How do you coach an intuitor-type person?

Image of a tree on a handSome people find it really useful to be more aware about the ways they think or react, and there are a range of approaches and tools available that can help us do this. Carl Jung, in the 1920s, for instance, suggested that we process and react to inputs by thinking, feeling, intuiting, or sensing:

  • Thinkers tend to collect and consciously analyse data.
  • Feelers are open to emotions and their consequences.
  • Intuitors don’t find detail useful, and act on on their decisions, although they may not be aware of how they reached the decision.
  • Sensors tend to be kinaesthetic and rely on their senses to guide their reactions and actions.

Marchant (2014) identifies that everyone uses all four. However, many of us “favour one way over the other three, sometimes markedly so” (Para. 15), and it’s being cognisant of whether we favour one over another that can be helpful.

Given these factors, I will now focus on the intuitor-type of person In a coaching context; in particular I’ll identify aspects that might help me coach this person, and what I might need to keep an eye open for.

If I am working with a person who strongly identifies as an intuitor type I would expect that they are likely to:

  • be focussed on potential and future possibilities (although these can seem unrealistic)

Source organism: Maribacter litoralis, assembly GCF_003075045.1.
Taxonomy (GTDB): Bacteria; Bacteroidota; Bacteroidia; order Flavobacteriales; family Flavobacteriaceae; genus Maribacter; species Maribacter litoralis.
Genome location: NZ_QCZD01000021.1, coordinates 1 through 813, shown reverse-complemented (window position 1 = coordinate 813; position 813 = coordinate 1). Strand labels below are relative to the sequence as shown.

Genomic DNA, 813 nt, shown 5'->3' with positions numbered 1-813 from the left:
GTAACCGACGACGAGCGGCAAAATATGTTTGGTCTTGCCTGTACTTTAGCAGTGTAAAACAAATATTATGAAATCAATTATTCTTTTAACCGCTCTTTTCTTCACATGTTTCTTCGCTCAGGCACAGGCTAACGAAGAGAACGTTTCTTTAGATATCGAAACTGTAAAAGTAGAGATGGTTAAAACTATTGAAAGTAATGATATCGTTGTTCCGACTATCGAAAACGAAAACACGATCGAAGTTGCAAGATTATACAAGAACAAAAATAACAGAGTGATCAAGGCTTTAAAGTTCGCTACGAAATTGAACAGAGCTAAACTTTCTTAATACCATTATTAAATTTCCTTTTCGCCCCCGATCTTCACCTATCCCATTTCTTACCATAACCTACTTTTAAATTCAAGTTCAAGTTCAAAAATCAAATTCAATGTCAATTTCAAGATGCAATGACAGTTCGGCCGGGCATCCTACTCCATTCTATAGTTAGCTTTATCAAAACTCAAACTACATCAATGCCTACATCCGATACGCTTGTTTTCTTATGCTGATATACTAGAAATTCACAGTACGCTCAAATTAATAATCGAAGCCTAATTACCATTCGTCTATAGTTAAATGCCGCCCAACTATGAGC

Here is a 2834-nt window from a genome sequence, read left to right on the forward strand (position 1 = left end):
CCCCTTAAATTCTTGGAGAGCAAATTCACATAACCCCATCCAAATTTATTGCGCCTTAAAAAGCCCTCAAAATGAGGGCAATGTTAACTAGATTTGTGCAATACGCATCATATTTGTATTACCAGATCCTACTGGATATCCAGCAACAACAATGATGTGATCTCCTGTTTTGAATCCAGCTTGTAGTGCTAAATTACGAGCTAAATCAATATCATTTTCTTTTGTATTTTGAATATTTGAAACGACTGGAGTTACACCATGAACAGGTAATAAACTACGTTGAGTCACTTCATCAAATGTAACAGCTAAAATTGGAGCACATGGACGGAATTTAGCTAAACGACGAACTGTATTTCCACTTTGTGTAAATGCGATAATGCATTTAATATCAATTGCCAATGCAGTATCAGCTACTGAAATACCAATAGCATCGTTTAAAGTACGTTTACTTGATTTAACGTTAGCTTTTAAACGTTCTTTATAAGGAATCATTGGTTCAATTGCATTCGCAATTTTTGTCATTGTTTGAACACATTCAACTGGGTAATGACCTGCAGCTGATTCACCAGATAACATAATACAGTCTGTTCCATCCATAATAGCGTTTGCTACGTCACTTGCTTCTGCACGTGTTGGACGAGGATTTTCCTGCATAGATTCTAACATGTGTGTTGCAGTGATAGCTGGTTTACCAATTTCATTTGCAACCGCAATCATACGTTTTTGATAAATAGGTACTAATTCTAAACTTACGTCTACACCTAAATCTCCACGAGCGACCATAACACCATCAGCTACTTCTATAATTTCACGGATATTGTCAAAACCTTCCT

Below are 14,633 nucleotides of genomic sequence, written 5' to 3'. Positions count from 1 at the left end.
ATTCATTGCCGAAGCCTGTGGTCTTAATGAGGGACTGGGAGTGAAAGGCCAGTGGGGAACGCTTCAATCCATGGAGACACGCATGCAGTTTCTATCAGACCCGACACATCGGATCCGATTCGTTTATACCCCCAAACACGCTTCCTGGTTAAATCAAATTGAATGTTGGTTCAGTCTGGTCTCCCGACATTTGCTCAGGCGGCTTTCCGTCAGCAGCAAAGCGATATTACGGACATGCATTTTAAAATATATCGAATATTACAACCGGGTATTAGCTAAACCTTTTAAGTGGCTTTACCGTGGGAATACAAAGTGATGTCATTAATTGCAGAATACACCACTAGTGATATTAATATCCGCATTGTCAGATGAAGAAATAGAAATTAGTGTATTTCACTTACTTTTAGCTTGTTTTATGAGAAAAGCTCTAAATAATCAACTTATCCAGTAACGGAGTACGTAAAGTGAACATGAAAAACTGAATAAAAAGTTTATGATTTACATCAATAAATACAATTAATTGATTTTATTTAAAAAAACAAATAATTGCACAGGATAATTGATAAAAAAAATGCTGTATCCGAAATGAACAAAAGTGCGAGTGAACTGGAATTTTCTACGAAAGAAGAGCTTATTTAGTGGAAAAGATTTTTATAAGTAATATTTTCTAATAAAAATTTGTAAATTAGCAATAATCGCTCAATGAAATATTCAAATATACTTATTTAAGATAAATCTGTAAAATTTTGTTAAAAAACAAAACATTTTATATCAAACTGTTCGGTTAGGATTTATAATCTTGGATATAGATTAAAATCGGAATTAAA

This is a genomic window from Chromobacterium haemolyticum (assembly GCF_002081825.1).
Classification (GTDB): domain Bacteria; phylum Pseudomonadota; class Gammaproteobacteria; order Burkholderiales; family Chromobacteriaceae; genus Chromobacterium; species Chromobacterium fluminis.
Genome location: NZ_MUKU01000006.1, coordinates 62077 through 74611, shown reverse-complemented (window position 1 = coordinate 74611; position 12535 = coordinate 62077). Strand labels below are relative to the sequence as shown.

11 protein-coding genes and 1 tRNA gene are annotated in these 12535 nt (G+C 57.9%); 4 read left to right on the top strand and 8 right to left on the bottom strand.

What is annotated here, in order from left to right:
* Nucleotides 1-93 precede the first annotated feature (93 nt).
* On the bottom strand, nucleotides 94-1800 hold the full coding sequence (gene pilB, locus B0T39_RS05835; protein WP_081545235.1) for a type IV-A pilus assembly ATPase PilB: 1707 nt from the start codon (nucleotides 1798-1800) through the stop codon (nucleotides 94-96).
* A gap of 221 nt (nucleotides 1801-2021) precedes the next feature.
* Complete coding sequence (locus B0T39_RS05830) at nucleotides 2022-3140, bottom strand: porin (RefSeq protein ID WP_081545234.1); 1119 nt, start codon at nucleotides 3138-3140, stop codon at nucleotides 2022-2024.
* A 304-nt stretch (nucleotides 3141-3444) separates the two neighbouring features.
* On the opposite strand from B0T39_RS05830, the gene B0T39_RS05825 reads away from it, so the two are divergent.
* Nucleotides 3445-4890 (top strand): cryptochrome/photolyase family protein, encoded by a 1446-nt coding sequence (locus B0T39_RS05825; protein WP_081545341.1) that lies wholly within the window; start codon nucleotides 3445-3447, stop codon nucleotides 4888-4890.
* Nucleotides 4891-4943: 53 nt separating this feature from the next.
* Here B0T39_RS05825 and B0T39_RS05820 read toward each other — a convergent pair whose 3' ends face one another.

• look for patterns and relationships
  • be (apparently) impulsive because they seem to react rather than taking time to consider ‘the facts’
  • have a wide range of ideas
  • not be keen on detail or data
  • enjoy using their imagination
  • enjoy being creative and inventive
  • like to work with conceptual ideas and information
  • be idealistic
  • be focussed on bigger picture rather than processes and guidelines

I would try to shape coaching sessions to help ensure that there are plenty of opportunities for my coachee to talk through their ideas (including philosophic underpinnings and principles). During these descriptions I would gently encourage them to unpack a bit more detail, but in a way that signals I am curious about, and value, their insights. Supportive questions might be around encouraging the coachee to consider how other people in their context  respond positively to their ideas, and, if appropriate, I would also ask questions about other (online) communities and places the coachee could share, discuss, and develop ideas further.

One of the things I would need to keep an eye on is that the coachee doesn’t end up going through similar cycles and not recognising them as such – especially if they are making the same mistake each time. For example, a coachee might describe a series of situations where they receive the feedback ‘we don’t know what you are working on most of the time – or why’. It could even have led to misunderstandings to the point where they have been pulled in for a meeting and questioned about what they are spending their time doing. Usually, it’s a case that the coachee has been so completely focussed on a task or project that they haven’t taken the time to communicate their progress to anyone else, and have seen the feedback as a minor annoyance – until, to their surprise, serious questions start to be asked about their performance.